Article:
4. The last successful interactive login message provides the time of the last completed login for a local, dialup, or remote login. (The system does not count logins from a subprocess whose parent was one of these types.)

  5. The last successful noninteractive login message provides the time the last noninteractive (batch or network) login finished.

  6. The number of login failures message indicates the number of failed attempts at login. (An incorrect password is the only source of login failure that is counted.) To attract your attention, a bell rings after the message appears.

  7. The new mail message indicates if you have any new mail messages.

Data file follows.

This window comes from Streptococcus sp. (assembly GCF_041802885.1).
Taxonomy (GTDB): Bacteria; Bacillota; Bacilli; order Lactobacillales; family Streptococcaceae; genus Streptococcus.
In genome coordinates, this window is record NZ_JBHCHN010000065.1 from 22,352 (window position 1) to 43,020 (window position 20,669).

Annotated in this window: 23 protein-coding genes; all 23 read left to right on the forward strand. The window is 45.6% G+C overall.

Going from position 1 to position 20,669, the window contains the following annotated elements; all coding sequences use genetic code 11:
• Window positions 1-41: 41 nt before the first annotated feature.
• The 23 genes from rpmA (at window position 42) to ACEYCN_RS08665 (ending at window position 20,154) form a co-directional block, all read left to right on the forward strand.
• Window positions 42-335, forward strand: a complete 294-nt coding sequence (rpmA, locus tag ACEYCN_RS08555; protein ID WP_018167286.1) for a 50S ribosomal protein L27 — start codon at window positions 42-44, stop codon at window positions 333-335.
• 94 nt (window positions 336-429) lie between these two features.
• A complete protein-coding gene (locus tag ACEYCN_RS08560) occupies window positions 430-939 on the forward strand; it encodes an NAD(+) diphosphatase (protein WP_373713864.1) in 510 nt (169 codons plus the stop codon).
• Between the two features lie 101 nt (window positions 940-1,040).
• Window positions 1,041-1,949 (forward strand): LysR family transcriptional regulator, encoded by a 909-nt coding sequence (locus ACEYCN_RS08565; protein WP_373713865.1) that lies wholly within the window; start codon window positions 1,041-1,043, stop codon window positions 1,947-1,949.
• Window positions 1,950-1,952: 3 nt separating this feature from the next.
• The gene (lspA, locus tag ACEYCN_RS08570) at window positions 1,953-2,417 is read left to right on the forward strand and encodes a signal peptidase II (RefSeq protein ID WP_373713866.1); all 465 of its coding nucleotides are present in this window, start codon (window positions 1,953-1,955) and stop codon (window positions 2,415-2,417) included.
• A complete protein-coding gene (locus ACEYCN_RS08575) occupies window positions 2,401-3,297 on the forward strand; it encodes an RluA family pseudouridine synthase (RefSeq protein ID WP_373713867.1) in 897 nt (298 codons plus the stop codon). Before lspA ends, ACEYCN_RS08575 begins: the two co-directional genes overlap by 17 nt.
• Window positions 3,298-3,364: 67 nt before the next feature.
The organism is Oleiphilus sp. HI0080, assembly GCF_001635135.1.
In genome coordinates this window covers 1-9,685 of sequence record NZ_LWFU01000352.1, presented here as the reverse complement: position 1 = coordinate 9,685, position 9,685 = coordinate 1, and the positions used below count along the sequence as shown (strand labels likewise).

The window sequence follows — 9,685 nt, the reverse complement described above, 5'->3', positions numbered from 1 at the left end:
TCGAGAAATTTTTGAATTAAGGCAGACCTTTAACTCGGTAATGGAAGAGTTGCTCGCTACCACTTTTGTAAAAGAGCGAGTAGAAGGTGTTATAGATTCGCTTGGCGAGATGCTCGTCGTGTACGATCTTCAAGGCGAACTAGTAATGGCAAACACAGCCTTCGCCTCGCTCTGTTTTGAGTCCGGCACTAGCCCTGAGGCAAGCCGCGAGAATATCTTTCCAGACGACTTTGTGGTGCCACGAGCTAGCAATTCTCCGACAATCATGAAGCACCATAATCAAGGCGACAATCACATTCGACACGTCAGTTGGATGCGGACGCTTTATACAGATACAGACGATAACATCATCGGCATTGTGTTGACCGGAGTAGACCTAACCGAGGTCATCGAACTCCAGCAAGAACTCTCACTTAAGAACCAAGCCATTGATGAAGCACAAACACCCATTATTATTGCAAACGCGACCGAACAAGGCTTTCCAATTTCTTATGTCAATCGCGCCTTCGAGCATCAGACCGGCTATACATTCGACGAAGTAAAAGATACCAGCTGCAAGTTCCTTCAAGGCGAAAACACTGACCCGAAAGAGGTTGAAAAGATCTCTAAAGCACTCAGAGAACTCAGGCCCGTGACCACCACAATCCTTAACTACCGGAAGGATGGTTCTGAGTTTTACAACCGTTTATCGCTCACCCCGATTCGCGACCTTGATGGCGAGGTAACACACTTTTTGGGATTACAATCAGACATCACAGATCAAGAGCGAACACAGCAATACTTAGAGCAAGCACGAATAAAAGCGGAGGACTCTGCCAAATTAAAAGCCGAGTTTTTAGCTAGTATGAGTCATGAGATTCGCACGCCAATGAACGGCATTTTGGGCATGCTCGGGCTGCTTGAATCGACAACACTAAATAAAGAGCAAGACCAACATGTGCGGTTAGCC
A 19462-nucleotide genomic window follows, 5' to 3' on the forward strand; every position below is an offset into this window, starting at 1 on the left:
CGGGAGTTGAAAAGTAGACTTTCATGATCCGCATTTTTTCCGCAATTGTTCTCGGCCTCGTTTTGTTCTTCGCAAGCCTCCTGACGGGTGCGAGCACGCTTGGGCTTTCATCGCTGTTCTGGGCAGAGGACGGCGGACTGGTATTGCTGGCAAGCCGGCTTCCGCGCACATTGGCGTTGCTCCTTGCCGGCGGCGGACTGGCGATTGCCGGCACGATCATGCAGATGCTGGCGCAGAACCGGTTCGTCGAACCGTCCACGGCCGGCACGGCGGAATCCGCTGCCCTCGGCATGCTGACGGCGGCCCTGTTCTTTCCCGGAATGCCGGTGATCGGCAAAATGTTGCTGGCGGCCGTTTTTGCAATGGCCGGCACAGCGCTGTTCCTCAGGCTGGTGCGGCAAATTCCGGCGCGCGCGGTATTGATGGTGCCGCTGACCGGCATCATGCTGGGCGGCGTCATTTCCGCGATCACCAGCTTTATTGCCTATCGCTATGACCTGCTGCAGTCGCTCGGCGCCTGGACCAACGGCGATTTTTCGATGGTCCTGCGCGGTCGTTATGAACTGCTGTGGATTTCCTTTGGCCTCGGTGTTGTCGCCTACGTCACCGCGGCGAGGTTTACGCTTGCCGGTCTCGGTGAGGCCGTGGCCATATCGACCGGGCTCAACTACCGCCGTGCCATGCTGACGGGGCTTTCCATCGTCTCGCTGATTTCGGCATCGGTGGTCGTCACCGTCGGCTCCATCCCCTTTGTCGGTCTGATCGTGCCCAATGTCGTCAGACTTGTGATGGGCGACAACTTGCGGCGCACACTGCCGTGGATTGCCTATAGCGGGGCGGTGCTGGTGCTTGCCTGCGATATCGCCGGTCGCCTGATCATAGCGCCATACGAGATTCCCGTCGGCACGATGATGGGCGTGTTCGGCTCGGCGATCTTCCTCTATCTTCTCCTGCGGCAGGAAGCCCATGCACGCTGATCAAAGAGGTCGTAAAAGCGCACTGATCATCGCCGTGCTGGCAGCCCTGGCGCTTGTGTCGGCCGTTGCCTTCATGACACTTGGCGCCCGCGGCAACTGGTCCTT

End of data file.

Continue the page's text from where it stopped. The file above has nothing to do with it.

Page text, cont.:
A security administrator can suppress the announcement and welcome messages, which include node names and operating system identification. Because login procedures differ from system to system, it is more difficult to log in without this information.

The last login success and failure messages are optional. Your security administrator can enable or disable them as a group. Sites with medium-level or high-level security needs display these messages because they can indicate break-in attempts. In addition, by showing that the system is monitoring logins, these messages can be a deterrent to potential illegal users.

Each time you log in, the system resets the values for the last successful login and the number of login failures. If you access your account interactively and do not specify an incorrect password in your login attempts, you may not see the last successful noninteractive login and login failure messages.